Why the bleak service station is best for business people

"Working from the car offers commuters more space and tranquillity"

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Motorway service station car parks may be bleak, but they are increasingly popular with business people looking for a quiet place to work, according to academic research.

Working from a parked car offers commuters more space and tranquillity than working on a train, the study indicates. In comparison, business people complain that train carriages and planes are noisy and cramped.

Sociologist Dr Donald Hislop and psychologist Dr Carolyn Axtell analysed almost 700 forms handed out on intercity trains in the East Midlands, an M1 motorway survey station in the Midlands and a regional airport in southern England.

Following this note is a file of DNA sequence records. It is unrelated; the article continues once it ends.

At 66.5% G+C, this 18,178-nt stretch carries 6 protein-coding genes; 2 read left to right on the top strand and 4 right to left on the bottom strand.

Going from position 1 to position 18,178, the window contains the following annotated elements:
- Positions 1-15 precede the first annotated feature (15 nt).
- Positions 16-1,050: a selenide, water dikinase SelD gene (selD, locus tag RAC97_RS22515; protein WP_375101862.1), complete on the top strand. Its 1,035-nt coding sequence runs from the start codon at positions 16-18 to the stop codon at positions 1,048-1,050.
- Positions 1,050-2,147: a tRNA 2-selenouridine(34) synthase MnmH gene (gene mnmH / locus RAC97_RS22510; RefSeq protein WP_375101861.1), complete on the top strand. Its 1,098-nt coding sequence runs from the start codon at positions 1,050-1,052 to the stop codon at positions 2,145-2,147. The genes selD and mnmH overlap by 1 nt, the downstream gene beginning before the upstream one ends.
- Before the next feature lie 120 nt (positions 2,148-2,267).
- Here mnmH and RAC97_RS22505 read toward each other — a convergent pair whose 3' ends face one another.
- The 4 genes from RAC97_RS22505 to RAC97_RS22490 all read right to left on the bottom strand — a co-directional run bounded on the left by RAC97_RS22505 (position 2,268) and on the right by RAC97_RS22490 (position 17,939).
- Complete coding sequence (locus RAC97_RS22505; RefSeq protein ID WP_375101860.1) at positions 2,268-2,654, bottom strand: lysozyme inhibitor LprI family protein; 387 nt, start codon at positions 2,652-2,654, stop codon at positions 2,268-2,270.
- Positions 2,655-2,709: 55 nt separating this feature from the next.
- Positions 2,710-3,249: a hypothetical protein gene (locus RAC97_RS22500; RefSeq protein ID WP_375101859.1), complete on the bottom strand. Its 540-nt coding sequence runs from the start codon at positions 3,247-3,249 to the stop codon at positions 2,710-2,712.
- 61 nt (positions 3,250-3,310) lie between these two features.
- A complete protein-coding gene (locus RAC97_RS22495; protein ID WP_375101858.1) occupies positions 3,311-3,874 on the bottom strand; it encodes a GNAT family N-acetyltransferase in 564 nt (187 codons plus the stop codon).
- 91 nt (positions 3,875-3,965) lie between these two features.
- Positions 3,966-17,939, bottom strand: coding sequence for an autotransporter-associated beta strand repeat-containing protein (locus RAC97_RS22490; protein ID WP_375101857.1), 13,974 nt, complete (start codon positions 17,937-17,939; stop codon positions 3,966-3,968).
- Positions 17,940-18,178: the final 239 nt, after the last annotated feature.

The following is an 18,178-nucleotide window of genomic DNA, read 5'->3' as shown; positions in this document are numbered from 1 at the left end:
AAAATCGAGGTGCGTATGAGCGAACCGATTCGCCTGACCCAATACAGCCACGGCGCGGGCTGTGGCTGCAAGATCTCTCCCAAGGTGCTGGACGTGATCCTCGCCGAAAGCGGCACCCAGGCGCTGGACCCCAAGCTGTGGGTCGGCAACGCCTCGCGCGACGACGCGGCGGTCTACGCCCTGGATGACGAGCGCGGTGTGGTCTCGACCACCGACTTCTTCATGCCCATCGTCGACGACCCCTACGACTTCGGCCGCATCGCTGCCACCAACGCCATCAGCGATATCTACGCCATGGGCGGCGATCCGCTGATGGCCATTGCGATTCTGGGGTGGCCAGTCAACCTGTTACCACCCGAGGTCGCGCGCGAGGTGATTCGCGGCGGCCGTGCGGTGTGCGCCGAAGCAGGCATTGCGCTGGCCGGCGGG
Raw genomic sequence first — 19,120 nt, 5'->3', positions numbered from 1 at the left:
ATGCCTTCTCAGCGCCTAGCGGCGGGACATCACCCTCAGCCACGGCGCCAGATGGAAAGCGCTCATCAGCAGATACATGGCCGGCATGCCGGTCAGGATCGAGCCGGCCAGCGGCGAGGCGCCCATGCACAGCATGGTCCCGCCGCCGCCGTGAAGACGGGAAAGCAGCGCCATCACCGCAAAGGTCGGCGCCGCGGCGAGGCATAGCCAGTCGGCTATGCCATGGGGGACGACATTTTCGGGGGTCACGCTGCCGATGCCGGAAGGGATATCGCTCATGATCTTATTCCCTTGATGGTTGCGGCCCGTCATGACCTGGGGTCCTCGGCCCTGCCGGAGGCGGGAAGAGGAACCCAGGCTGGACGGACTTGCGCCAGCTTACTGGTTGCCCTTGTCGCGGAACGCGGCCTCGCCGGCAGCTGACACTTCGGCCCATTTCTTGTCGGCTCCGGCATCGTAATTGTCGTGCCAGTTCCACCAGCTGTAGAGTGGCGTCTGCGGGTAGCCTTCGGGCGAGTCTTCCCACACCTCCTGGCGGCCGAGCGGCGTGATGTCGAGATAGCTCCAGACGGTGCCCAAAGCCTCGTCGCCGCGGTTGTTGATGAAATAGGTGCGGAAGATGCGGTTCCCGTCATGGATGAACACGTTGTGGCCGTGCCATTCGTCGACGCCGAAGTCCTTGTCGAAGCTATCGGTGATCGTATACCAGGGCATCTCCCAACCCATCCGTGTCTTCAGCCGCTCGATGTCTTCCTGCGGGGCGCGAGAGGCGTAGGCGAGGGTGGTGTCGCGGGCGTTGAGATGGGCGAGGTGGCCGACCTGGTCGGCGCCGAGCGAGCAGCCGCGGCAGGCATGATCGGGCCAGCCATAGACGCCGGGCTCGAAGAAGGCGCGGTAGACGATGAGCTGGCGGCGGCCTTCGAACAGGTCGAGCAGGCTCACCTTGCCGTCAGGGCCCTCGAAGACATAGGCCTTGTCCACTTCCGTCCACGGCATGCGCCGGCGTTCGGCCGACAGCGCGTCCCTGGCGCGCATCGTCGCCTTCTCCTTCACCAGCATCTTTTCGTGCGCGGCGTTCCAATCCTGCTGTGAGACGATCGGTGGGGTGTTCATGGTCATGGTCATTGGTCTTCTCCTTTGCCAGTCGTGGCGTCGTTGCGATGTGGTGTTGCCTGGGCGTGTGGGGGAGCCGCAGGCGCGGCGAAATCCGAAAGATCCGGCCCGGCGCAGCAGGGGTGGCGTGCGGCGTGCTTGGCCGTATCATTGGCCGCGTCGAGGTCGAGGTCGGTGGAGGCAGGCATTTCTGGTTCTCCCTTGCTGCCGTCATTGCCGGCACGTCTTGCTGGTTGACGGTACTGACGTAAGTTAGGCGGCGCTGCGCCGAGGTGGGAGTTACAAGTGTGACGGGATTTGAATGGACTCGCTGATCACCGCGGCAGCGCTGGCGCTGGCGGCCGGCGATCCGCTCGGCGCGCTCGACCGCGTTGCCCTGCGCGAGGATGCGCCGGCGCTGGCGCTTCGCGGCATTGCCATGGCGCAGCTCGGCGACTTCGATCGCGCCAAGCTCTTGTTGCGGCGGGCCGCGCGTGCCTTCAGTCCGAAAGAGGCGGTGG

Loughborough University’s Dr Hislop and Dr Axtell, of the University of Sheffield, said “significant variations” in noise and lack of space “inhibited people’s ability to work” on trains and planes.

They found that while 42 per cent of respondents in trains, 29 per cent at the airport and 13 per cent on the planes worked “quite a lot” or a “great deal”, two-thirds (66 per cent) did the same at a motorway service station car park or building.

In their paper, published in the journal Work, Employment and Society, the academics  also discovered that commuters prefer using pen and paper on trains and planes but reverted laptops and smartphones at the airport and service station.

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